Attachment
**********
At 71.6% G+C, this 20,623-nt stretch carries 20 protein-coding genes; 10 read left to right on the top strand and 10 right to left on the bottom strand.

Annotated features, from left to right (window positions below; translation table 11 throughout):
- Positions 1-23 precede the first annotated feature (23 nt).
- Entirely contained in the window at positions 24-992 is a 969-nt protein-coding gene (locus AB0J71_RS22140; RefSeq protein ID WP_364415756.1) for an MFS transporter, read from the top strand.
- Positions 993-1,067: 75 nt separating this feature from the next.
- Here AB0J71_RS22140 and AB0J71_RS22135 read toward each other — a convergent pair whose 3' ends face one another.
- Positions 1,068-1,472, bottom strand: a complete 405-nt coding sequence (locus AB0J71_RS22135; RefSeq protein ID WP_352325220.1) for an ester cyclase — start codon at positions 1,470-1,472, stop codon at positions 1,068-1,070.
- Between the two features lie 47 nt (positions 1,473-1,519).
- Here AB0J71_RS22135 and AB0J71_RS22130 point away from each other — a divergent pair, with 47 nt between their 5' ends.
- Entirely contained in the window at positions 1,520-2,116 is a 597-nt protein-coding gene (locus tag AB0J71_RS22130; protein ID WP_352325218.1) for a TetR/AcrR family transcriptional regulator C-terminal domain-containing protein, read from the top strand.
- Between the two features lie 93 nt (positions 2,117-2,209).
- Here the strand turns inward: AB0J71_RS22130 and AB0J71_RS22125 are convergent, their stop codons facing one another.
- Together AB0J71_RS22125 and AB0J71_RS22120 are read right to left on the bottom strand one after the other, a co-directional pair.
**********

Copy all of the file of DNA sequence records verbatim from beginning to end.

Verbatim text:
At 71.6% G+C, this 20,623-nt stretch carries 20 protein-coding genes; 10 read left to right on the top strand and 10 right to left on the bottom strand.

Annotated features, from left to right (window positions below; translation table 11 throughout):
- Positions 1-23 precede the first annotated feature (23 nt).
- Entirely contained in the window at positions 24-992 is a 969-nt protein-coding gene (locus AB0J71_RS22140; RefSeq protein ID WP_364415756.1) for an MFS transporter, read from the top strand.
- Positions 993-1,067: 75 nt separating this feature from the next.
- Here AB0J71_RS22140 and AB0J71_RS22135 read toward each other — a convergent pair whose 3' ends face one another.
- Positions 1,068-1,472, bottom strand: a complete 405-nt coding sequence (locus AB0J71_RS22135; RefSeq protein ID WP_352325220.1) for an ester cyclase — start codon at positions 1,470-1,472, stop codon at positions 1,068-1,070.
- Between the two features lie 47 nt (positions 1,473-1,519).
- Here AB0J71_RS22135 and AB0J71_RS22130 point away from each other — a divergent pair, with 47 nt between their 5' ends.
- Entirely contained in the window at positions 1,520-2,116 is a 597-nt protein-coding gene (locus tag AB0J71_RS22130; protein ID WP_352325218.1) for a TetR/AcrR family transcriptional regulator C-terminal domain-containing protein, read from the top strand.
- Between the two features lie 93 nt (positions 2,117-2,209).
- Here the strand turns inward: AB0J71_RS22130 and AB0J71_RS22125 are convergent, their stop codons facing one another.
- Together AB0J71_RS22125 and AB0J71_RS22120 are read right to left on the bottom strand one after the other, a co-directional pair.